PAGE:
|Organization or Institution||University of Florida|
Sapphire: Augmented Reality Molecular Visualization for the Microsoft HoloLens
Victor Perrone, Adrian Roitberg
University of Florida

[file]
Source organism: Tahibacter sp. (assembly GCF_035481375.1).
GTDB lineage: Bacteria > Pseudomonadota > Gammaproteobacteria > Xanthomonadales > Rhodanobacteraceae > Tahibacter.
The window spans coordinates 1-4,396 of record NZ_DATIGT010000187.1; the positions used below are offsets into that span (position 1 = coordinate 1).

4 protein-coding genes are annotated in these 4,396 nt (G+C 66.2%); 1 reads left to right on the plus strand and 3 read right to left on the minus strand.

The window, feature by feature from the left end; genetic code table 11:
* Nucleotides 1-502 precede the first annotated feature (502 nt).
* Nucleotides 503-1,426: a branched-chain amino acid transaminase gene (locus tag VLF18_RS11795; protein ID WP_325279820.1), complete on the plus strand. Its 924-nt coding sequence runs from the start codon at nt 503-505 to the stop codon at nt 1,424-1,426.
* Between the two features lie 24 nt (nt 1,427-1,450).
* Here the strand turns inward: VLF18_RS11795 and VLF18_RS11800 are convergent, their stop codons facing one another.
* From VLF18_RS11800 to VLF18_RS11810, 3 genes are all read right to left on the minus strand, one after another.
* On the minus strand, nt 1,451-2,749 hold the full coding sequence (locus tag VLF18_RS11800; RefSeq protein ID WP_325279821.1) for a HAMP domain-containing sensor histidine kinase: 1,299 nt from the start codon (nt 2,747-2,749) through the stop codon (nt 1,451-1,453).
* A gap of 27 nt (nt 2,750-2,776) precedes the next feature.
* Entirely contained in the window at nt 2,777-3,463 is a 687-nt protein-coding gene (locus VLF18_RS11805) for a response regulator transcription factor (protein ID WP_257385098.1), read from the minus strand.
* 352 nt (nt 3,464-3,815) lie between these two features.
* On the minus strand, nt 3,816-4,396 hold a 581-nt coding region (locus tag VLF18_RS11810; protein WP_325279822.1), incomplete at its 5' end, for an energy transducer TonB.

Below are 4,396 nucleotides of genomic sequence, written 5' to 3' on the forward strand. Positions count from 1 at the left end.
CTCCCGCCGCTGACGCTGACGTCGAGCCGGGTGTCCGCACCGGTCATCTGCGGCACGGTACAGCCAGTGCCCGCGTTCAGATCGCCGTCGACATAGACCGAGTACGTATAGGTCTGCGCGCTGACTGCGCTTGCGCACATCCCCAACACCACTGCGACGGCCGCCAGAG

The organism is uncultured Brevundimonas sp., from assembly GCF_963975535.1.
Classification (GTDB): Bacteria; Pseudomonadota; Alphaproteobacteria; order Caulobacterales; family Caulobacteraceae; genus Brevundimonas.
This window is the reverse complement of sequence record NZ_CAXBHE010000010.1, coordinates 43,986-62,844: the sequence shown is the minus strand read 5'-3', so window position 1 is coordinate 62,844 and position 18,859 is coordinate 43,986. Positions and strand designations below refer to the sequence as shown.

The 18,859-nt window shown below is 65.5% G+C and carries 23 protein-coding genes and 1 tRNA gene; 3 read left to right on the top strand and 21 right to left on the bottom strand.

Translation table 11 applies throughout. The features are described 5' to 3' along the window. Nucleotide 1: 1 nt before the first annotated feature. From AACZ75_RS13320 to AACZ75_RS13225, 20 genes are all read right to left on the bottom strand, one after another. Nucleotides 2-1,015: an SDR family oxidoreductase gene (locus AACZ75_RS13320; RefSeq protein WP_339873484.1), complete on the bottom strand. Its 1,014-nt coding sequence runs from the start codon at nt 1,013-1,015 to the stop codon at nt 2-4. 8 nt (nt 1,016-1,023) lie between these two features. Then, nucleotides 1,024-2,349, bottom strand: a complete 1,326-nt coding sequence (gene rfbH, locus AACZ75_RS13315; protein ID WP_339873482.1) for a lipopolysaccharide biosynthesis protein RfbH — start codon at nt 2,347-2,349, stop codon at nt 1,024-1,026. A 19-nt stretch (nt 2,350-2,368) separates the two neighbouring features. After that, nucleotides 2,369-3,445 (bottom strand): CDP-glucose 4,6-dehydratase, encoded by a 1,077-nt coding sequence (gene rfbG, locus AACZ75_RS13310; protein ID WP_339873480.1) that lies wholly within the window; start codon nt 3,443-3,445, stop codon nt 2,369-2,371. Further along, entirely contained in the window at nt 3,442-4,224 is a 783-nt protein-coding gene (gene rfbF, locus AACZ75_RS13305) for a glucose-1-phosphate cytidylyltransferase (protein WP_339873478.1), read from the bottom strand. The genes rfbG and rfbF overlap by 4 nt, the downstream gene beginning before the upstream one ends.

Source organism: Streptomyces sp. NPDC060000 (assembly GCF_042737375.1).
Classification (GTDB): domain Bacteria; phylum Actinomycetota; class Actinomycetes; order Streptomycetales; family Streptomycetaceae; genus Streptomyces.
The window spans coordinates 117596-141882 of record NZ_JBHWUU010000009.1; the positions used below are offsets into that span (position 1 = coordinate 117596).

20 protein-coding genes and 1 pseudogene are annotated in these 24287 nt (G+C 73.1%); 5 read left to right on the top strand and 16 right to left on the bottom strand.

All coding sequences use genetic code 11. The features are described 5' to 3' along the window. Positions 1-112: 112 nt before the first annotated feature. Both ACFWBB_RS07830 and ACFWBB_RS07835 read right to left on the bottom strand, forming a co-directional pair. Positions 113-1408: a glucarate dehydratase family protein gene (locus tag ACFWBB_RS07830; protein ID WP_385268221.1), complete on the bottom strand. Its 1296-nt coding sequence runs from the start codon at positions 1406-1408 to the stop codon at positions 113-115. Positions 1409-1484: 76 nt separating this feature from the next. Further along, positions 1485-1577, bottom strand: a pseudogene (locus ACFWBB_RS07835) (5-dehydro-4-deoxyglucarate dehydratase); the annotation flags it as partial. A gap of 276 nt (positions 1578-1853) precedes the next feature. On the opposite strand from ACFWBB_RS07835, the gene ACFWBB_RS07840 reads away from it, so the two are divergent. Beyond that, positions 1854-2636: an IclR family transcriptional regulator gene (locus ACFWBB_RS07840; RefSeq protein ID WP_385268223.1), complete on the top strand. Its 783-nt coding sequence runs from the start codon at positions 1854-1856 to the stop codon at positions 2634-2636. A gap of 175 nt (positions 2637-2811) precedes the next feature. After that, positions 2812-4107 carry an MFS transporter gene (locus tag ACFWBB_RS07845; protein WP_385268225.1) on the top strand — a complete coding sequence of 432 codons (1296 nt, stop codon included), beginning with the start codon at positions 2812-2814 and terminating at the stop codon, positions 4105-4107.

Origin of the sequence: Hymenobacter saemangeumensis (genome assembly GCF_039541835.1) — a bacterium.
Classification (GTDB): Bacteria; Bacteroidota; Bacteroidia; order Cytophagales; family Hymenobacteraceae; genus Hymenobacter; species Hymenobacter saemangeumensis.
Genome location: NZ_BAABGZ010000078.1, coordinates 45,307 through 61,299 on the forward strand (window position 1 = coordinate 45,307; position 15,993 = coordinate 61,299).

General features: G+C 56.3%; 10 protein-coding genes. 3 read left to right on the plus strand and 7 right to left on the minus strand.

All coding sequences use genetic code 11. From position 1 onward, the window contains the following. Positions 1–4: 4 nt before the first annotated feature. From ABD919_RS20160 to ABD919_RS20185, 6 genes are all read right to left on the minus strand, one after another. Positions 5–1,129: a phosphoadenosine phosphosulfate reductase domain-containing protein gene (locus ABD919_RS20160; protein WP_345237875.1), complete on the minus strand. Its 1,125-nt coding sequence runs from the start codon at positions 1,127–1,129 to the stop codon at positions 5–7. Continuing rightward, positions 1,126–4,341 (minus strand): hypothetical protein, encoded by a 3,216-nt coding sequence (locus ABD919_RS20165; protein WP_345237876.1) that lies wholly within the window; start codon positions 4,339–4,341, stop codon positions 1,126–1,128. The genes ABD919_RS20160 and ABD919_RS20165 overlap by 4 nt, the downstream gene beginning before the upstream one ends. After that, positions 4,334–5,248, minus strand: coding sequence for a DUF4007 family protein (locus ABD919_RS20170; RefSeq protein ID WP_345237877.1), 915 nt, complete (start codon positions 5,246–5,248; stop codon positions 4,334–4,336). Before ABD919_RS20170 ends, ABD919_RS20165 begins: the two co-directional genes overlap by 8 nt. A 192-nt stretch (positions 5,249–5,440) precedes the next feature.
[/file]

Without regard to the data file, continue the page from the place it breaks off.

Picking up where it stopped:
Augmented reality is growing in adoption at a fast pace, and within the next few years it is anticipated that there will be the first public release of an augmented reality-dedicated headset called the HoloLens, developed by Microsoft. Chemical visualization apps exist for virtual reality devices such as the HTC Vive and Oculus Rift, and augmented reality chemical visualization apps exist for smartphones, but none yet exist for an AR-dedicated headset which allow a researcher to open files and view chemical simulations as holograms. There are numerous benefits to using an AR-dedicated headset over other kinds of VR/AR devices, such as the ability to use gestures to interact with the holograms and the ability to still see your surroundings making it better for productive work. Sapphire is an augmented reality app which is inspired in its design by popular molecular visualization software such as VMD and Avogadro. It supports a variety of commonly used filetypes and representation modes, allows for resizing and repositioning holograms, and more. The goal is to create an app which will be commonly used for molecular visualization as it will provide many new features that give it a clear advantage in productivity over other programs. For example, it will have QR code scanning so researchers can share their work with others more easily. Another important goal is to make it possible for researchers to use force fields and other high-speed calculation methods, such as machine learning, to do quick calculations in real-time in the same heart as doing force field calculations in Avogadro.